Lima was established by Spanish conquistador, Francisco Pizarro in January of 1535.
Today the historic district of Lima is a UNESCO Heritage Site.
Below are photos of Plaza St. Martin, which is a large plaza surrounded by some of the most spectacular Spanish colonial architecture that can be found in South America. The buildings are impressive and speak to the grandeur of the importance of Lima as Spain's leading Vice-royalty while a colony of Spain. The park was constructed in 1921, which was the centenary celebration of Peru's independence. The name of the park and the monument in the center is in honor of General Jose de San Martin. The photos attempt to give you some idea of the panoramic effect of the buildings encompassing the park.
Most of these buildings were constructed in the early twentieth century.
As a result, the plaza maintains uniformity with respect to its buildings' facades. Its overall appearance is primarily baroque; the buildings, plaza, and central monument all cohere to uniform and specific styles. The architectural style to which most of the surrounding buildings outside of the Square of St. Martin's in Lima's historic district belong to is that of the neo-hispanic or neo-colonial styles within the realm of European derived architecture, primarily of the Renaissance.
The photos below are of the Basilica del Cathedral de Lima. It is situated on Plaza Mayor and on Plaza de Armas; began construction in 1535; and it is dedicated to St. John, the Apostle and Evangelist.
The photo above is a painting of Francisco Pizarro landing in present day Lima. Pizarro's Tomb is in the basilica.
This is the main altar in the Basilica, which is flanked by fourteen side-altars.
Notice the semi-circular vaulted ceilings.
The nave of the Basilica del Cathedral de Lima. The wood carvings were done by wood craftsmen from Spain of realistic figures of the saints.
Unlike the Italian churches in which the ceilings are covered in frescoes. The ceiling in the Basilica would be quite plain and austere; if not for the interplay of the gold-painted wood strips, which give an elegance to the ceiling, and nicely complement the structure and the altar adorned in gold.
This facade with the beautiful wood-carved balconies is the Archbishop's Palace. Over 1,600 balconies exist in the historic center, and every effort is being made to preserve them. The opulence of the palace was not only unusual for the ecclesiastic hierarchy, but also for the top civil colonial administrators. The magnificence of many of the buildings were matched by the lavish interiors. Lima, the capital of the Vice-royalty of Peru was no colonial backwater, as were the colonial cities in North America during the 18th century.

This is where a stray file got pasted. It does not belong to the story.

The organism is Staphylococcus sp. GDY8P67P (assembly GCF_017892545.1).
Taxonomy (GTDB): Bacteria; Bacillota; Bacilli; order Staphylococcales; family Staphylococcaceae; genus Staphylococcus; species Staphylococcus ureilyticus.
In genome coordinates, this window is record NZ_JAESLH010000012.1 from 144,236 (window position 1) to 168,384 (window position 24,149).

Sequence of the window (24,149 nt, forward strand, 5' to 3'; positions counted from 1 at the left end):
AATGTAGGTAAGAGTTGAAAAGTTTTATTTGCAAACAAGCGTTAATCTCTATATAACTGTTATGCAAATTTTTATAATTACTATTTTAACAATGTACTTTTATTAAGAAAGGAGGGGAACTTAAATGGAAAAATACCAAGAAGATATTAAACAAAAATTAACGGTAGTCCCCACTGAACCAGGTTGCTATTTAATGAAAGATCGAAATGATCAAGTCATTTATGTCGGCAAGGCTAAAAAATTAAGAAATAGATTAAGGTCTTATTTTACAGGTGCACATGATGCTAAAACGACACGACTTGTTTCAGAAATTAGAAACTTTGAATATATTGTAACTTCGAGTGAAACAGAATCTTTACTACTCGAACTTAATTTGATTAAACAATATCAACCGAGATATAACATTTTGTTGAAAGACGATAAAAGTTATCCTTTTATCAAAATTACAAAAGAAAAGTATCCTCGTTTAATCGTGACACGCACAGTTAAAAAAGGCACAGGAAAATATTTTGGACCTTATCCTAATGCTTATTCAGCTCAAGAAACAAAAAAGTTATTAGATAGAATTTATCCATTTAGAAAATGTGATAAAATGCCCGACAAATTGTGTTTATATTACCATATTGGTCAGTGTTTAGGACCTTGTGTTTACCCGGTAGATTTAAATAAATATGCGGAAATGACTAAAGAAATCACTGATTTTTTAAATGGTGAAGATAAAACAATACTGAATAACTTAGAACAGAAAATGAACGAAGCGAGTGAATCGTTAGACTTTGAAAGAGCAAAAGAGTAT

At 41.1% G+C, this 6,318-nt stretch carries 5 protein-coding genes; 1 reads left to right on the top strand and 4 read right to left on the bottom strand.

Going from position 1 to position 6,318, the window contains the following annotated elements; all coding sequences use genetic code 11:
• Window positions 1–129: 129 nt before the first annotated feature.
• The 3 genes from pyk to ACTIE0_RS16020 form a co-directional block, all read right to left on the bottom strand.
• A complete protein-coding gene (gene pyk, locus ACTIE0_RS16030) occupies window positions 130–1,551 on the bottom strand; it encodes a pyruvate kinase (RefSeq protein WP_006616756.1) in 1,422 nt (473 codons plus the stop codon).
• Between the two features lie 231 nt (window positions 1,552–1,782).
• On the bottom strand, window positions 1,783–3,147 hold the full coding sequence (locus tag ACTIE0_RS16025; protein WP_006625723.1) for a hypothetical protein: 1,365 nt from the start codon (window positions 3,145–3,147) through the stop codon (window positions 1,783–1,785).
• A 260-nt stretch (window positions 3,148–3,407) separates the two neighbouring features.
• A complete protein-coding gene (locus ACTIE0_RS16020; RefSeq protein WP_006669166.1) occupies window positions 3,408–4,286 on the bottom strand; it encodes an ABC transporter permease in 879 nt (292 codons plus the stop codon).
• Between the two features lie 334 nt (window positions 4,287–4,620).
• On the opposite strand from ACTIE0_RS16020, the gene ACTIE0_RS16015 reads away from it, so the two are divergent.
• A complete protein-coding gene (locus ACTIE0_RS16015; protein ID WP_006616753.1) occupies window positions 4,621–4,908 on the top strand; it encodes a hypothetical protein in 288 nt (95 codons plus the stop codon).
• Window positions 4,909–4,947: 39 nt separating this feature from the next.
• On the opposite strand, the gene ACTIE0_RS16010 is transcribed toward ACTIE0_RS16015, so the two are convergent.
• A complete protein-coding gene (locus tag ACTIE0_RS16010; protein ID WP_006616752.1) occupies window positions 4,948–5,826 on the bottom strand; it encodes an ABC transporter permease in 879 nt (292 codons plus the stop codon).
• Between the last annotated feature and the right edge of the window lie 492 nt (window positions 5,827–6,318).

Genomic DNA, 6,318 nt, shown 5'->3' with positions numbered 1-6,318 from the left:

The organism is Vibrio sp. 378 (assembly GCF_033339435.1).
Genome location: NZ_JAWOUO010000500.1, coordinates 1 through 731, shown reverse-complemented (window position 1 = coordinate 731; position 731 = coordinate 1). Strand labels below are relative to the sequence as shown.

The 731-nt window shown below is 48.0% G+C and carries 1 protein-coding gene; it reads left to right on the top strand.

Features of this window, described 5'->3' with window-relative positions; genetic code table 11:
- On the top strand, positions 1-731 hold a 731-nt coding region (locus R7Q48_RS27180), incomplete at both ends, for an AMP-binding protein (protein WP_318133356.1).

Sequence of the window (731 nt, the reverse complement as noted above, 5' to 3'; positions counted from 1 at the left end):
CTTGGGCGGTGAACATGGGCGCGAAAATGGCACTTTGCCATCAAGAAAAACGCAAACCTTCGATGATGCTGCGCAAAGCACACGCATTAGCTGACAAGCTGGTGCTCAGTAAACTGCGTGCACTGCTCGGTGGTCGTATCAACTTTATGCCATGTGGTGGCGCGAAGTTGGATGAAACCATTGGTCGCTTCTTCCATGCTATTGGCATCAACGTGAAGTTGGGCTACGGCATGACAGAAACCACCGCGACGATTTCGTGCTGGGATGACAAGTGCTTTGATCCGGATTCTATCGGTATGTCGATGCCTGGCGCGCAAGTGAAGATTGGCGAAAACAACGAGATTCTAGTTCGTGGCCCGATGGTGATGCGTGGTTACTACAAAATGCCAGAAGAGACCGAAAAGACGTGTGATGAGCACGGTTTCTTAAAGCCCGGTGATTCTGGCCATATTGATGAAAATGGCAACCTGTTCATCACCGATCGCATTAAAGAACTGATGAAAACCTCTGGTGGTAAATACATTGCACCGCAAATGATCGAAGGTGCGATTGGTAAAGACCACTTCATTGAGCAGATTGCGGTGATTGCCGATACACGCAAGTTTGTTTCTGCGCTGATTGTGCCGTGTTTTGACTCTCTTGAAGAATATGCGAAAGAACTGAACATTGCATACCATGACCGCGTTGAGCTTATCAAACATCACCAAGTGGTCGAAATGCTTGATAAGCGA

The historical district of Lima with it many closely intertwined plazas, churches, courtyards, and public buildings designed in a colonial Renaissance style albeit with a Spanish twist; reminded me of Rome and Florence during my travels from earlier this year. The impact of the Italian renaissance upon Southern Europe in particular carried over to the Spanish colonies in a way that would not happen in British North America. Much of the building materials, slave labor, and wealth of the conquered Inca empire was also used to reconstruct new structures for the the Spaniards.
The San Francisco Basilica is next to the Basilica del Cathedral of Lima. San Francisco has underneath it layers of catacombs where a great deal of skulls and thousands of human skeletal remains are arranged in various geometric designs. The underground cemetery used during the colonial time is estimated to have 25,000 remains.
There are a large number of churches and ecclesiastical structures (monasteries, convents, hospitals) squeezed into this area. I am afraid after four months, I can no longer identify them all correctly. The photo above is the copula of Santa Domingo, the only authentic steeple in Lima.
The photo below is of decorative ceramic tiles from Seville.
A fresco below from a frieze in the courtyard of Santa Domingo.
The background image is of Santa Rosa of Lima. Lima's patron saint. Her feast day is one of the biggest celebrations of the year in Peru.
Statue of Santa Rosa of Lima
The courtyard of Santa Domingo reflects the Moorish (Islamic) influence; in particular, in its balcony of arches and pillars. The monastery also has a colonial library of over 25,000 manuscripts. Many of which are priceless.
Lima's Circuit Water Park Extravaganza
Created in 2007. The water park is spectacular. We had put off visiting until almost our last evening in Lima. Little did we know what a fabulous delight it was going to be. There are a total of thirteen fountains in a park setting. Easy to walk around, sit on benches, and enjoy. We spent about ninety minutes in the park. The evening is the time to go when the lights and fountains appear to interactively rise and fall and change to a multiplicity of colors.
The fountain (above and below) allows people to walk through its center. Another fountain can also be accessed, as mainly young people moved to the various center rings, and yes get wet as the sprays rise and ebb.
The Fountain of Fantasy presents a thirty minute synchronicity of lights, water elevations, and music with the addition of a colorful laser light program of projected images similar to holograms. The music and images are of nature, folk, classic, South American, the Beatles--a little of everything--in a fast pace program that is repeated every hour during the evening.
If you like archaeology, history, museums, the architecture of Lima's colonial center, gourmet dining in one of the world's top cuisine capitals, high-end shopping; a gambling casino on almost every block, and summer time enjoyment of the beaches and the Pacific; you just may enjoy a vacation in Lima.
*All photos courtesy of Nancy Thalmann
*All photos courtesy of Nancy Thalmann